Ah, the illusive promotion. While it’s the coveted carrot that many employers use to keep us in check – the reward is not always – well, rewarding! Here are a few things to consider before you’re blinded by a raise.
1) Avoid a no-win situation. Often a promotion comes along with increased responsibility – sometimes in the form of managing staff. But what if the staff is "unmanageable." You know the type… they’re angry, bitter and washed up. They make threats of walking out but end up going nowhere. Not only with this crew be difficult to reign in, but they’ll plot against you and resent you every step of the way. Maybe you can turn them around. Or maybe you’re just dreaming.
2) Two steps forward, no steps back. Like any chess game, you can’t just bust out those Rooks without having a plan. If you’re in a true "career," you need to be at least two steps ahead. This promotion might bring along some short-term growth – but you need to make sure it’s not the top rung on a short ladder.
3) Balance the scales. You need to know where your work/life balance priorities are – both now – and in the future (to the best of your ability). If you’re planning to get pregnant, buy a house or take an extended leave – this might not be the right time for you. Know where you want the balance to be – and don’t rock the boat. Above all, be honest with yourself.
4) Add up the little things. So many of us are blinded by money. We hear about an extra five grand a year and we jump at the opportunity. After taxes, you could be looking at $70 a week. Maybe you’re getting moved to a smaller office. Maybe the number of hours you will have to work is not proportionate to the raise. When deciding, look at the small perks and see if they add up to a major factor.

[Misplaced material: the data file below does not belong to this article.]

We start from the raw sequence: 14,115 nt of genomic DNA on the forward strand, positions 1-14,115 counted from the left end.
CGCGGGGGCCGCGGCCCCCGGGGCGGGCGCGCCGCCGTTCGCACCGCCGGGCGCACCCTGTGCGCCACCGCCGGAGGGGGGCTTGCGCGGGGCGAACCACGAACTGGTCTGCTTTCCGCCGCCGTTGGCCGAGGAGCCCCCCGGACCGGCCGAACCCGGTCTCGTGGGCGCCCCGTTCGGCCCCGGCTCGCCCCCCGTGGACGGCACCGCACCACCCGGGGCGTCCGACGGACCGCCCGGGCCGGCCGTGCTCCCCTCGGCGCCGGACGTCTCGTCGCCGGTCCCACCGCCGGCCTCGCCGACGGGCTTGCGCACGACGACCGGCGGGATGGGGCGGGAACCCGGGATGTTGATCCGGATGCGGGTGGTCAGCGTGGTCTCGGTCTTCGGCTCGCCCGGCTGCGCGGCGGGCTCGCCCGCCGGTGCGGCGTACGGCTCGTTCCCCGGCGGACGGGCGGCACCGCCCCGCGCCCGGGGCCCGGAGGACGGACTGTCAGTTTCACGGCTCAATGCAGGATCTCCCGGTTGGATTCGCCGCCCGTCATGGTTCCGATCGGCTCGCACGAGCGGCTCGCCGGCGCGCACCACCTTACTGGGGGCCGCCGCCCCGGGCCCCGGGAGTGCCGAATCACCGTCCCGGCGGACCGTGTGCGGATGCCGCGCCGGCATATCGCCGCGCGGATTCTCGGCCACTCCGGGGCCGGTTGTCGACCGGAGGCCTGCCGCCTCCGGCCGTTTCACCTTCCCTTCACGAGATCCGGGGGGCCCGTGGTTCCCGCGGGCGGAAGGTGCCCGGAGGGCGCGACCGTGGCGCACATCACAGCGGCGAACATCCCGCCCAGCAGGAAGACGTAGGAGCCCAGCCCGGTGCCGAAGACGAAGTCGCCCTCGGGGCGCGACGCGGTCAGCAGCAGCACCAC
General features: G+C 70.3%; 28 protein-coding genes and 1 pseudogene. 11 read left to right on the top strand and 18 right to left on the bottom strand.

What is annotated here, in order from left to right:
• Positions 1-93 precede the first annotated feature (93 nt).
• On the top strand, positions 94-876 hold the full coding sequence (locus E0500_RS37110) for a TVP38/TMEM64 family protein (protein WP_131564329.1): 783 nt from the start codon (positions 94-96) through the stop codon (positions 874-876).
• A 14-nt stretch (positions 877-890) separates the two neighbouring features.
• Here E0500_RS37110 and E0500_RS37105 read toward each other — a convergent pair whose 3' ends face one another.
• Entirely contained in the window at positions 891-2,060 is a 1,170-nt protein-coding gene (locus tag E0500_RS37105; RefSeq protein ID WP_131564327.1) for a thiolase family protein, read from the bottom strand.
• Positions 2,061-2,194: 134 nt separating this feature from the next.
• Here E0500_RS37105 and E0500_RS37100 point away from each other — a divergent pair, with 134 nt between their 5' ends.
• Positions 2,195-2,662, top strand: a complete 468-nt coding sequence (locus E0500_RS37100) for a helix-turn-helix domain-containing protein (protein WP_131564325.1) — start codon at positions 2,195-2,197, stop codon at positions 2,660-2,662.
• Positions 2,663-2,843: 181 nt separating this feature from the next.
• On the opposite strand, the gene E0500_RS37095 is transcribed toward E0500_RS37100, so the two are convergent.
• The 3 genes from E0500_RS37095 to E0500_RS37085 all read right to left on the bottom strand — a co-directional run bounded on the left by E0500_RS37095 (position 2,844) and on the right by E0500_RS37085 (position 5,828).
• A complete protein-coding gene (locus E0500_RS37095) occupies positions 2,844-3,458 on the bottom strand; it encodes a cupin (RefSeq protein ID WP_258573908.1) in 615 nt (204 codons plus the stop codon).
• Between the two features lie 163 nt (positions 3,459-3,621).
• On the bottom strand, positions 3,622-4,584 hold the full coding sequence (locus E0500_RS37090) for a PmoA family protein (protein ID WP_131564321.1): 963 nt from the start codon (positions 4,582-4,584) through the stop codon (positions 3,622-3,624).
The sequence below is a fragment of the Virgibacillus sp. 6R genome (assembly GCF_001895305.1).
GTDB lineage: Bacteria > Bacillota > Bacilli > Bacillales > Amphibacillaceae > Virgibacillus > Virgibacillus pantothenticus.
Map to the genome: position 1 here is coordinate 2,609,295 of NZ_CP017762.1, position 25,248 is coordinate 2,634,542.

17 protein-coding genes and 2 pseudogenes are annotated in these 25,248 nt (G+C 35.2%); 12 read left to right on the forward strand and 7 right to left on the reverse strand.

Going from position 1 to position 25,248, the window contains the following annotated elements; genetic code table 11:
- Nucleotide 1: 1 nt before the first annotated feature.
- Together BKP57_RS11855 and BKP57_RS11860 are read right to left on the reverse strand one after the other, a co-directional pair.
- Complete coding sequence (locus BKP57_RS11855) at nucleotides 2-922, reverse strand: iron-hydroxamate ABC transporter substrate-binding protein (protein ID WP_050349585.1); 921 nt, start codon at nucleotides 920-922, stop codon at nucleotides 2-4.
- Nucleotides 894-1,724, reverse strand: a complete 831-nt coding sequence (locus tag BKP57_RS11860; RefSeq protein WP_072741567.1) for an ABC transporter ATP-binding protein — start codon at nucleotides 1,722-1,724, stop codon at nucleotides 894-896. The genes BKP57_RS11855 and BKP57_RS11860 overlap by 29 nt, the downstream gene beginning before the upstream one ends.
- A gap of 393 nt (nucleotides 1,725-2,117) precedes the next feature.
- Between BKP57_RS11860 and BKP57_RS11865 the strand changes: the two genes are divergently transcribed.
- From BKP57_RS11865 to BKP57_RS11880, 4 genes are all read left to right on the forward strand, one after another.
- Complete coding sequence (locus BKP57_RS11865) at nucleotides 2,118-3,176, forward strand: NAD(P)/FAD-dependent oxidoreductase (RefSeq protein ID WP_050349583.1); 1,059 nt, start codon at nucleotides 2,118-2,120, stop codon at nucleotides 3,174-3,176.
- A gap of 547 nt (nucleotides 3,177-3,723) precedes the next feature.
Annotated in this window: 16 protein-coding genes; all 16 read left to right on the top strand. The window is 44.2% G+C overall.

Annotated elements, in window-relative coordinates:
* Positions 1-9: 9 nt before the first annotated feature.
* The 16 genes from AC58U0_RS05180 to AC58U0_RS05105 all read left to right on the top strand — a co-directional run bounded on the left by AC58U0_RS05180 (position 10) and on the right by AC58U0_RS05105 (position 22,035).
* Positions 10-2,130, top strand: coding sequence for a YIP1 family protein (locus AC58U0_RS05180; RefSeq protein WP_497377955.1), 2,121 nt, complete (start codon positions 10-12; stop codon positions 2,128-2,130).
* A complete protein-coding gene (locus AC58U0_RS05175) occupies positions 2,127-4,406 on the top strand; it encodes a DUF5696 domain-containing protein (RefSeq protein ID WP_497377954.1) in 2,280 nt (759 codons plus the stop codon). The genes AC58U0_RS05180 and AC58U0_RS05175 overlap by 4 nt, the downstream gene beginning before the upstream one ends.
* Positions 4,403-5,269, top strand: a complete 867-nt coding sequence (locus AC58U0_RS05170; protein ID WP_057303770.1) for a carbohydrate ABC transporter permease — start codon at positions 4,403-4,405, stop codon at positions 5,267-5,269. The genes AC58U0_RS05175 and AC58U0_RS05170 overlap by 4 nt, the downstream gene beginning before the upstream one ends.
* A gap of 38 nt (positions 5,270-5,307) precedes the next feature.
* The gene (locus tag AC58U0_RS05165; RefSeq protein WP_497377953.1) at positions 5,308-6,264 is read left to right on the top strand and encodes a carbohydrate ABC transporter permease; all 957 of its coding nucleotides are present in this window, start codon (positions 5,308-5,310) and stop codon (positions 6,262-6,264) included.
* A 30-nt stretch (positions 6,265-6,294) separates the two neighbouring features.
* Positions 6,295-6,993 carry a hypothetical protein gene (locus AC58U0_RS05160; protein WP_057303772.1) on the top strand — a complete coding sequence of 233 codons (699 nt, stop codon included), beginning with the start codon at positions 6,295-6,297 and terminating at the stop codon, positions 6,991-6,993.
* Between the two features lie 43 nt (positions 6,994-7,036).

5) Time to say goodbye? Have you jumped the shark with your current organization? If so, will a few thousand dollars make you wake up with a new attitude? Unlikely. Why give yourself the stress of learning new tasks and "putting on a happy face." If you honestly think it can be a second chance at carer success – go for it. Anything else will leave you with some sleepless nights.
6) New job, new boss. A promotion could mean a new boss. I have found this to be one of the most overlooked – yet potentially important factors – when trying to decide whether to accept or decline. The best gig at a Fortune 500 Company can easily be ruined by a crappy, short-sighted boss.
We’re not suggesting you make the prospect of a promotion into a science. Sometimes, it’s well-deserved and exactly what the doctor ordered. However, don’t let a few extra dollars or the pressure to say "yes" blind you to reality.
In a few days/weeks we’ll talk about strategies to decline gracefully. Please subscribe now.